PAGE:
away from its former master Moscow and
toward a Western alliance with the EU and
He said he was not looking for foreign
military intervention and expected progress
toward peace as early as Monday---because
failure could push the conflict to a point of
no return: "Let's not try to spark the new
flame of war in Europe," he said.
Barroso also warned of the risk of a "point
of no return" in stressing that EU leaders
wanted to defuse the confrontation with
their nuclear-armed neighbour.
"It makes no sense to have ... a new Cold
War," Barroso said. Further conflict would
hurt all of Europe, he said, adding that sanc-
tions were meant to push Moscow to talk.
His Commission already had prepared a
number of options for further measures.
(Reuters and AP)
EU to slap new sanctions
on Russia over Ukraine
Cops quit in Missouri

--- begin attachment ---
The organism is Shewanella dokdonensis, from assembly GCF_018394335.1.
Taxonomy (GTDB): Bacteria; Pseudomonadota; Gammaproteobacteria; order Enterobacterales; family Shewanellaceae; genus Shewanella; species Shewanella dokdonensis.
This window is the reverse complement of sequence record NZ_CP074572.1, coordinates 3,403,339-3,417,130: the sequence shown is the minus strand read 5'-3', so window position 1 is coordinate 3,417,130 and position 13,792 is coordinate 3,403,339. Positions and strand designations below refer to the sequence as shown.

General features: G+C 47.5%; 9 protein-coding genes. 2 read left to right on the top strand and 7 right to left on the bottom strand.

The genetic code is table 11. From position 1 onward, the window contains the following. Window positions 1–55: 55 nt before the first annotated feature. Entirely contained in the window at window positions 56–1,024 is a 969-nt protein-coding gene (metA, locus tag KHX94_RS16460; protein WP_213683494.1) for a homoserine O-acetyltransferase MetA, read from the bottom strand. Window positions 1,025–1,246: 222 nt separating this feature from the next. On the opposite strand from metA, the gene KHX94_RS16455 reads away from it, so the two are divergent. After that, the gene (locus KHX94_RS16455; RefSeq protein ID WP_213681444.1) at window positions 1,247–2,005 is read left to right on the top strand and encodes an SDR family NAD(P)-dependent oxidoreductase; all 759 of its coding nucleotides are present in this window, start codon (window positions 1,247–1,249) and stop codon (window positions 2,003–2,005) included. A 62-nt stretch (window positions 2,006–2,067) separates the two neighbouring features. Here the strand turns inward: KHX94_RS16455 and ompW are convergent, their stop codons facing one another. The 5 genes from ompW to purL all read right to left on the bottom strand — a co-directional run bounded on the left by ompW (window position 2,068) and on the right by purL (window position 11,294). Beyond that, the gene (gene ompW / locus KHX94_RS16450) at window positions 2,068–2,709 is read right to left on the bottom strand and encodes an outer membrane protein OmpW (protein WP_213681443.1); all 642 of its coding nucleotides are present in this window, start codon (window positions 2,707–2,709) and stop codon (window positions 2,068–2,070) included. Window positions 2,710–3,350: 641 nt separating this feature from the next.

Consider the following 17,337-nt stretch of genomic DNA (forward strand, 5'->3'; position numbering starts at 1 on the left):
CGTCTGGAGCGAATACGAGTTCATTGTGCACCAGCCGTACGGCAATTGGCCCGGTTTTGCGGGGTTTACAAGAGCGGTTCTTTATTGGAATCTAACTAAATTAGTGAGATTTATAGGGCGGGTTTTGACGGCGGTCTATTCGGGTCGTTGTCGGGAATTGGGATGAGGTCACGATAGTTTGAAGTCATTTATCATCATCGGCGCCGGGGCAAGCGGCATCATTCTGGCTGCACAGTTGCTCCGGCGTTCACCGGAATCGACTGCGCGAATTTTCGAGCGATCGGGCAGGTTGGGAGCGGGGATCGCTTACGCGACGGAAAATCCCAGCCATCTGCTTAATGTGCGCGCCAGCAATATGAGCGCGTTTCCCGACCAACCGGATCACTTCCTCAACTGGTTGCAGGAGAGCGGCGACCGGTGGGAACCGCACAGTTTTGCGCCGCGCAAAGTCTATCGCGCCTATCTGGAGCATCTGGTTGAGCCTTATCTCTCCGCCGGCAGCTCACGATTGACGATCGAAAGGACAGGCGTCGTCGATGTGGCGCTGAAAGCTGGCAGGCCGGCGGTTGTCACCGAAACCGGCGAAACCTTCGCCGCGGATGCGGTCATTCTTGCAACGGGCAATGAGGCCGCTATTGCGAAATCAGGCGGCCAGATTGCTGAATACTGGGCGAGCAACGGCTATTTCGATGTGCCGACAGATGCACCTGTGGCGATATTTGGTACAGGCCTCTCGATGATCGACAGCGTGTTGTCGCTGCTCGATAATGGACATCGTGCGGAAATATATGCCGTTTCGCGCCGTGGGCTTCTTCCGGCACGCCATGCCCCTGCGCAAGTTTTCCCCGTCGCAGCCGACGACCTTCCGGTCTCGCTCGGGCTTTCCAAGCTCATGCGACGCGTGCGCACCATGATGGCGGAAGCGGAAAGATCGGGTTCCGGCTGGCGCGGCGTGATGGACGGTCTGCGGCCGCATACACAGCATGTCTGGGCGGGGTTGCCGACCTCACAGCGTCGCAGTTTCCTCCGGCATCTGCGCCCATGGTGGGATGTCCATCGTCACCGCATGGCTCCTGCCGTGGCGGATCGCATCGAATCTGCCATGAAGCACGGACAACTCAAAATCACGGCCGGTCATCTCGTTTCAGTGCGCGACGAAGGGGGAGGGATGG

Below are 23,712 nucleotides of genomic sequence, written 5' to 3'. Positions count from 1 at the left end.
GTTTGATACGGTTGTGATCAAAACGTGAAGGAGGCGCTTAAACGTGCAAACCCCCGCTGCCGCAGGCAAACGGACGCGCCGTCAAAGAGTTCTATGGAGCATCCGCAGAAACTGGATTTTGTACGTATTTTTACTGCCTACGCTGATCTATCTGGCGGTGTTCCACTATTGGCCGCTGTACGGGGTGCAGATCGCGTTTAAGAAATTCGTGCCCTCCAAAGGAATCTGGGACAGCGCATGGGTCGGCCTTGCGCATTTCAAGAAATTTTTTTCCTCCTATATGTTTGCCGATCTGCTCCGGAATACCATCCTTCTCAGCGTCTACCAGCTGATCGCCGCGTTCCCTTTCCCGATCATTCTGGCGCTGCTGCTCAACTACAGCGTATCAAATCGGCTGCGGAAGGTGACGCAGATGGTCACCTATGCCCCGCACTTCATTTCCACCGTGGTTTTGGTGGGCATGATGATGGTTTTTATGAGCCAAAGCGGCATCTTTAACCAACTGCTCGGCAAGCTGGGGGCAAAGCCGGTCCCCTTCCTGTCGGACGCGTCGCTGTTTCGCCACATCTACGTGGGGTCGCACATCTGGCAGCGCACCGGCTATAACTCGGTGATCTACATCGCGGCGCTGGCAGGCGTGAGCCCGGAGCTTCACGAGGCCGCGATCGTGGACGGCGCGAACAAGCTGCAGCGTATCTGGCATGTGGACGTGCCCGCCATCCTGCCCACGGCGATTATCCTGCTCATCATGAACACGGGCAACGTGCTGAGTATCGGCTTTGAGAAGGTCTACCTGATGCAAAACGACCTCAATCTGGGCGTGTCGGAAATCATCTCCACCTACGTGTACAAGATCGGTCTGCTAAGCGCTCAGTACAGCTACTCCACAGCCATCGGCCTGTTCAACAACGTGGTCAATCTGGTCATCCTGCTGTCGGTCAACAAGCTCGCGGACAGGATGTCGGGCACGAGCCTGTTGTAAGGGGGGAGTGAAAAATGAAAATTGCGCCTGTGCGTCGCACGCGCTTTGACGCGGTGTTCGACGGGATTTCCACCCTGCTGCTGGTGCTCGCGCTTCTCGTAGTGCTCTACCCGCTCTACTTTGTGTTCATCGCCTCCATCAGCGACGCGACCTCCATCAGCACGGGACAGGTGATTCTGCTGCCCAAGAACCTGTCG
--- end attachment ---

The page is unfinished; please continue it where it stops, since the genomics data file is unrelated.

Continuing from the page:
One St Louis-area police officer resigned and
another retired in the continued fallout from ques-
tionable police actions in the days after the fatal
shooting of an unarmed black teenager in a Mis-
souri suburb in the USA.
The moves bring to three the number of police
officers whose conduct was called into question
after the August 9 fatal police shooting of Michael
Brown, an African-American teen shot multiple
times by a white police officer.
The three officers are: Lt Ray Albers, who threat-
ened and pointed an assault rifle at protesters; Dan
Page, an officer caught on camera pushing a CNN
correspondent before a video surfaced of him ranting
about the Supreme Court and Muslims; and
Matthew Pappert, an officer fired after making
what his chief called "very ... inappropriate" Face-
book comments about the protests in Ferguson.
Albers, a 20-year veteran of the St Ann, Missouri,
police department, resigned last Thursday, according
to St Ann city administrator Matt Conley. Albers
stepped down after the city's board of police com-
missioners recommended to the board of aldermen
that he be fired or resign, according to the St Louis
Albers was the officer who pointed a semiauto-
matic rifle at a Ferguson, Missouri, protester and